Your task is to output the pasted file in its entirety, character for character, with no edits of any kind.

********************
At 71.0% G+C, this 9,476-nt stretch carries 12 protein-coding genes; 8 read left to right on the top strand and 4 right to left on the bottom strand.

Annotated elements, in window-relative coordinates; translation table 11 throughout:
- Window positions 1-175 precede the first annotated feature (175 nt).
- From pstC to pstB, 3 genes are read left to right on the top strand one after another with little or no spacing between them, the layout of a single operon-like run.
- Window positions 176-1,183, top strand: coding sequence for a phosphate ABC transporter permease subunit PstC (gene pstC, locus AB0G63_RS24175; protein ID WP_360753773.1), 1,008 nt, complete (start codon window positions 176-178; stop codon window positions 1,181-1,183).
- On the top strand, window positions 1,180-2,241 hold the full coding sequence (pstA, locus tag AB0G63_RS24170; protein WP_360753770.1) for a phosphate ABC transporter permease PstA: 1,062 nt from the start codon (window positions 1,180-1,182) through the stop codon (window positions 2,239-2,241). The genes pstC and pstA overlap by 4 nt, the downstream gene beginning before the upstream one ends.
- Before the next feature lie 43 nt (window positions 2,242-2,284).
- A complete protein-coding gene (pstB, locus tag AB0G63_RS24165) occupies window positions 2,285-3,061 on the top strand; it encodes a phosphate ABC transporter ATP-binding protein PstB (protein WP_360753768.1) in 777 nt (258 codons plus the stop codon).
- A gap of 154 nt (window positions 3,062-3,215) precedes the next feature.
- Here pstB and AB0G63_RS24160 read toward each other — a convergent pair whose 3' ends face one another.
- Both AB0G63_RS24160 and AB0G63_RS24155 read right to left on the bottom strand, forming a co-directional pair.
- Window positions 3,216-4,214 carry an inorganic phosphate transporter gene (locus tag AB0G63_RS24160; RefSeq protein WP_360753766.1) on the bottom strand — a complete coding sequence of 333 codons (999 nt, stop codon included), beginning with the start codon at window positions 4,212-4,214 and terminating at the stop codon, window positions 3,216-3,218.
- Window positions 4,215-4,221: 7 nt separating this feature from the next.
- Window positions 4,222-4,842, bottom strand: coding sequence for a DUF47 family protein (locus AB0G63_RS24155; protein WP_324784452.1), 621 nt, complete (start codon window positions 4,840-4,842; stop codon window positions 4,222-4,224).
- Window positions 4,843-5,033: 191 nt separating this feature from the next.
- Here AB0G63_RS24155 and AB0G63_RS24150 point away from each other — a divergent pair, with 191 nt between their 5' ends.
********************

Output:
At 71.0% G+C, this 9,476-nt stretch carries 12 protein-coding genes; 8 read left to right on the top strand and 4 right to left on the bottom strand.

Annotated elements, in window-relative coordinates; translation table 11 throughout:
- Window positions 1-175 precede the first annotated feature (175 nt).
- From pstC to pstB, 3 genes are read left to right on the top strand one after another with little or no spacing between them, the layout of a single operon-like run.
- Window positions 176-1,183, top strand: coding sequence for a phosphate ABC transporter permease subunit PstC (gene pstC, locus AB0G63_RS24175; protein ID WP_360753773.1), 1,008 nt, complete (start codon window positions 176-178; stop codon window positions 1,181-1,183).
- On the top strand, window positions 1,180-2,241 hold the full coding sequence (pstA, locus tag AB0G63_RS24170; protein WP_360753770.1) for a phosphate ABC transporter permease PstA: 1,062 nt from the start codon (window positions 1,180-1,182) through the stop codon (window positions 2,239-2,241). The genes pstC and pstA overlap by 4 nt, the downstream gene beginning before the upstream one ends.
- Before the next feature lie 43 nt (window positions 2,242-2,284).
- A complete protein-coding gene (pstB, locus tag AB0G63_RS24165) occupies window positions 2,285-3,061 on the top strand; it encodes a phosphate ABC transporter ATP-binding protein PstB (protein WP_360753768.1) in 777 nt (258 codons plus the stop codon).
- A gap of 154 nt (window positions 3,062-3,215) precedes the next feature.
- Here pstB and AB0G63_RS24160 read toward each other — a convergent pair whose 3' ends face one another.
- Both AB0G63_RS24160 and AB0G63_RS24155 read right to left on the bottom strand, forming a co-directional pair.
- Window positions 3,216-4,214 carry an inorganic phosphate transporter gene (locus tag AB0G63_RS24160; RefSeq protein WP_360753766.1) on the bottom strand — a complete coding sequence of 333 codons (999 nt, stop codon included), beginning with the start codon at window positions 4,212-4,214 and terminating at the stop codon, window positions 3,216-3,218.
- Window positions 4,215-4,221: 7 nt separating this feature from the next.
- Window positions 4,222-4,842, bottom strand: coding sequence for a DUF47 family protein (locus AB0G63_RS24155; protein WP_324784452.1), 621 nt, complete (start codon window positions 4,840-4,842; stop codon window positions 4,222-4,224).
- Window positions 4,843-5,033: 191 nt separating this feature from the next.
- Here AB0G63_RS24155 and AB0G63_RS24150 point away from each other — a divergent pair, with 191 nt between their 5' ends.